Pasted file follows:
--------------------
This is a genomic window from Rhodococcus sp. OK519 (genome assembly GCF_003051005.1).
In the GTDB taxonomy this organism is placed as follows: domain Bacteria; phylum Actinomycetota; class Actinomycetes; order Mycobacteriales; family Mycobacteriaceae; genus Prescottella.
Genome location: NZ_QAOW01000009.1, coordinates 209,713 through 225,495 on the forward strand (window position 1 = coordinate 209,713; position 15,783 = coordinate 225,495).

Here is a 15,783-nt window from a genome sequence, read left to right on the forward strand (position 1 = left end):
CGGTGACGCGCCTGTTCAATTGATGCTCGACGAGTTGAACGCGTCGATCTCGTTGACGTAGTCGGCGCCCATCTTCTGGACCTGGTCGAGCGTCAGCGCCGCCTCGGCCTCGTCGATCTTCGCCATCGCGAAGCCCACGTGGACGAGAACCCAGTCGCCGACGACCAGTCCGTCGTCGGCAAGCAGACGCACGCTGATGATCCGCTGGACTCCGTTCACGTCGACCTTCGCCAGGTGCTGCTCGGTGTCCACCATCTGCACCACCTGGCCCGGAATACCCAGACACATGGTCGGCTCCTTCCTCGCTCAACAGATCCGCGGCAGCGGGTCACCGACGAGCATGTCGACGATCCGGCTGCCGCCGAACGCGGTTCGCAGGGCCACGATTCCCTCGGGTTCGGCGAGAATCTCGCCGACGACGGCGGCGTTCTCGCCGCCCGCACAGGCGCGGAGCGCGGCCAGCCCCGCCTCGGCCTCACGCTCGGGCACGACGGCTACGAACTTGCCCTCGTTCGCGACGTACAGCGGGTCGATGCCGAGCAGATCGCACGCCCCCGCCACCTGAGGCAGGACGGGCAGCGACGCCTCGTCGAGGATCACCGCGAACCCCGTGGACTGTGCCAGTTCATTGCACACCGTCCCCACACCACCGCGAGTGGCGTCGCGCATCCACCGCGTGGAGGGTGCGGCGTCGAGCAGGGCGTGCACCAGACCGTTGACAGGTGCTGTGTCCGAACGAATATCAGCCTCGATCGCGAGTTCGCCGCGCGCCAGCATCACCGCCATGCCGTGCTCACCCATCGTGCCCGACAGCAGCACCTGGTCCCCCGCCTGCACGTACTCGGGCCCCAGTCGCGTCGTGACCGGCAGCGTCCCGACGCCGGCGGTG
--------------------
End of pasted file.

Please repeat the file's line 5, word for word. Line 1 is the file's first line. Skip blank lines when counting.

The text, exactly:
CGGTGACGCGCCTGTTCAATTGATGCTCGACGAGTTGAACGCGTCGATCTCGTTGACGTAGTCGGCGCCCATCTTCTGGACCTGGTCGAGCGTCAGCGCCGCCTCGGCCTCGTCGATCTTCGCCATCGCGAAGCCCACGTGGACGAGAACCCAGTCGCCGACGACCAGTCCGTCGTCGGCAAGCAGACGCACGCTGATGATCCGCTGGACTCCGTTCACGTCGACCTTCGCCAGGTGCTGCTCGGTGTCCACCATCTGCACCACCTGGCCCGGAATACCCAGACACATGGTCGGCTCCTTCCTCGCTCAACAGATCCGCGGCAGCGGGTCACCGACGAGCATGTCGACGATCCGGCTGCCGCCGAACGCGGTTCGCAGGGCCACGATTCCCTCGGGTTCGGCGAGAATCTCGCCGACGACGGCGGCGTTCTCGCCGCCCGCACAGGCGCGGAGCGCGGCCAGCCCCGCCTCGGCCTCACGCTCGGGCACGACGGCTACGAACTTGCCCTCGTTCGCGACGTACAGCGGGTCGATGCCGAGCAGATCGCACGCCCCCGCCACCTGAGGCAGGACGGGCAGCGACGCCTCGTCGAGGATCACCGCGAACCCCGTGGACTGTGCCAGTTCATTGCACACCGTCCCCACACCACCGCGAGTGGCGTCGCGCATCCACCGCGTGGAGGGTGCGGCGTCGAGCAGGGCGTGCACCAGACCGTTGACAGGTGCTGTGTCCGAACGAATATCAGCCTCGATCGCGAGTTCGCCGCGCGCCAGCATCACCGCCATGCCGTGCTCACCCATCGTGCCCGACAGCAGCACCTGGTCCCCCGCCTGCACGTACTCGGGCCCCAGTCGCGTCGTGACCGGCAGCGTCCCGACGCCGGCGGTG